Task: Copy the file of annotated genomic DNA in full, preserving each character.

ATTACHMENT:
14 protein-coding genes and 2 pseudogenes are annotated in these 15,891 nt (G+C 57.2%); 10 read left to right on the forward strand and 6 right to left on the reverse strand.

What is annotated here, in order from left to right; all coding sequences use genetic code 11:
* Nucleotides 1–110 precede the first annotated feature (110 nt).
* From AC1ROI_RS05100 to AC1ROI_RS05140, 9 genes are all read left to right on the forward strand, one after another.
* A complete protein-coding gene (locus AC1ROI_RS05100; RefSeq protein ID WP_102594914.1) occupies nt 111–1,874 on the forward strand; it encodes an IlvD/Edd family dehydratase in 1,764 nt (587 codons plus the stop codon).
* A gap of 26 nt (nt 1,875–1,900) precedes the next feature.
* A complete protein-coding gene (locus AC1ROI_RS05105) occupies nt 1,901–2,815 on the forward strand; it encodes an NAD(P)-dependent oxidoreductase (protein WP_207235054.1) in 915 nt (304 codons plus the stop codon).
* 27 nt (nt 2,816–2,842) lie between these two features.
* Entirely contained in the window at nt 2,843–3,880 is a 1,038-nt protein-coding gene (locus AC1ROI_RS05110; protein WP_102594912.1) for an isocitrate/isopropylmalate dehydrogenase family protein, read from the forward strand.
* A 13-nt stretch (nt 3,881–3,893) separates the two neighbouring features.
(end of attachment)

14 protein-coding genes and 2 pseudogenes are annotated in these 15,891 nt (G+C 57.2%); 10 read left to right on the forward strand and 6 right to left on the reverse strand.

What is annotated here, in order from left to right; all coding sequences use genetic code 11:
* Nucleotides 1–110 precede the first annotated feature (110 nt).
* From AC1ROI_RS05100 to AC1ROI_RS05140, 9 genes are all read left to right on the forward strand, one after another.
* A complete protein-coding gene (locus AC1ROI_RS05100; RefSeq protein ID WP_102594914.1) occupies nt 111–1,874 on the forward strand; it encodes an IlvD/Edd family dehydratase in 1,764 nt (587 codons plus the stop codon).
* A gap of 26 nt (nt 1,875–1,900) precedes the next feature.
* A complete protein-coding gene (locus AC1ROI_RS05105) occupies nt 1,901–2,815 on the forward strand; it encodes an NAD(P)-dependent oxidoreductase (protein WP_207235054.1) in 915 nt (304 codons plus the stop codon).
* 27 nt (nt 2,816–2,842) lie between these two features.
* Entirely contained in the window at nt 2,843–3,880 is a 1,038-nt protein-coding gene (locus AC1ROI_RS05110; protein WP_102594912.1) for an isocitrate/isopropylmalate dehydrogenase family protein, read from the forward strand.
* A 13-nt stretch (nt 3,881–3,893) separates the two neighbouring features.